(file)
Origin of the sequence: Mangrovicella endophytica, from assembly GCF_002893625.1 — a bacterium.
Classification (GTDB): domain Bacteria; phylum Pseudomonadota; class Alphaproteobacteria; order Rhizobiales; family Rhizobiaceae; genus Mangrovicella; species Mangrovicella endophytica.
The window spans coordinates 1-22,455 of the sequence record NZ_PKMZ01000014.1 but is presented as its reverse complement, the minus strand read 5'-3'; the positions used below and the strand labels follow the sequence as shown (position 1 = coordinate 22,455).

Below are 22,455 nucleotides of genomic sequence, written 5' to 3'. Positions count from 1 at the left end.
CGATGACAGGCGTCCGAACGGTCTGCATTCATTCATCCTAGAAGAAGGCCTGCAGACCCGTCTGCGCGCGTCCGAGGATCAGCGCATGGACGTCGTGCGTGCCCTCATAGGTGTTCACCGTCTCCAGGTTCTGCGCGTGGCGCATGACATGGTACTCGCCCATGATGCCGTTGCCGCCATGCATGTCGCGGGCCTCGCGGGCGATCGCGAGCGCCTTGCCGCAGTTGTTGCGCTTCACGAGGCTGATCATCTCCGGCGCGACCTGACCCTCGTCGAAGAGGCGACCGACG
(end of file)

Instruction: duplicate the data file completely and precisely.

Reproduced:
Origin of the sequence: Mangrovicella endophytica, from assembly GCF_002893625.1 — a bacterium.
Classification (GTDB): domain Bacteria; phylum Pseudomonadota; class Alphaproteobacteria; order Rhizobiales; family Rhizobiaceae; genus Mangrovicella; species Mangrovicella endophytica.
The window spans coordinates 1-22,455 of the sequence record NZ_PKMZ01000014.1 but is presented as its reverse complement, the minus strand read 5'-3'; the positions used below and the strand labels follow the sequence as shown (position 1 = coordinate 22,455).

Below are 22,455 nucleotides of genomic sequence, written 5' to 3'. Positions count from 1 at the left end.
CGATGACAGGCGTCCGAACGGTCTGCATTCATTCATCCTAGAAGAAGGCCTGCAGACCCGTCTGCGCGCGTCCGAGGATCAGCGCATGGACGTCGTGCGTGCCCTCATAGGTGTTCACCGTCTCCAGGTTCTGCGCGTGGCGCATGACATGGTACTCGCCCATGATGCCGTTGCCGCCATGCATGTCGCGGGCCTCGCGGGCGATCGCGAGCGCCTTGCCGCAGTTGTTGCGCTTCACGAGGCTGATCATCTCCGGCGCGACCTGACCCTCGTCGAAGAGGCGACCGACG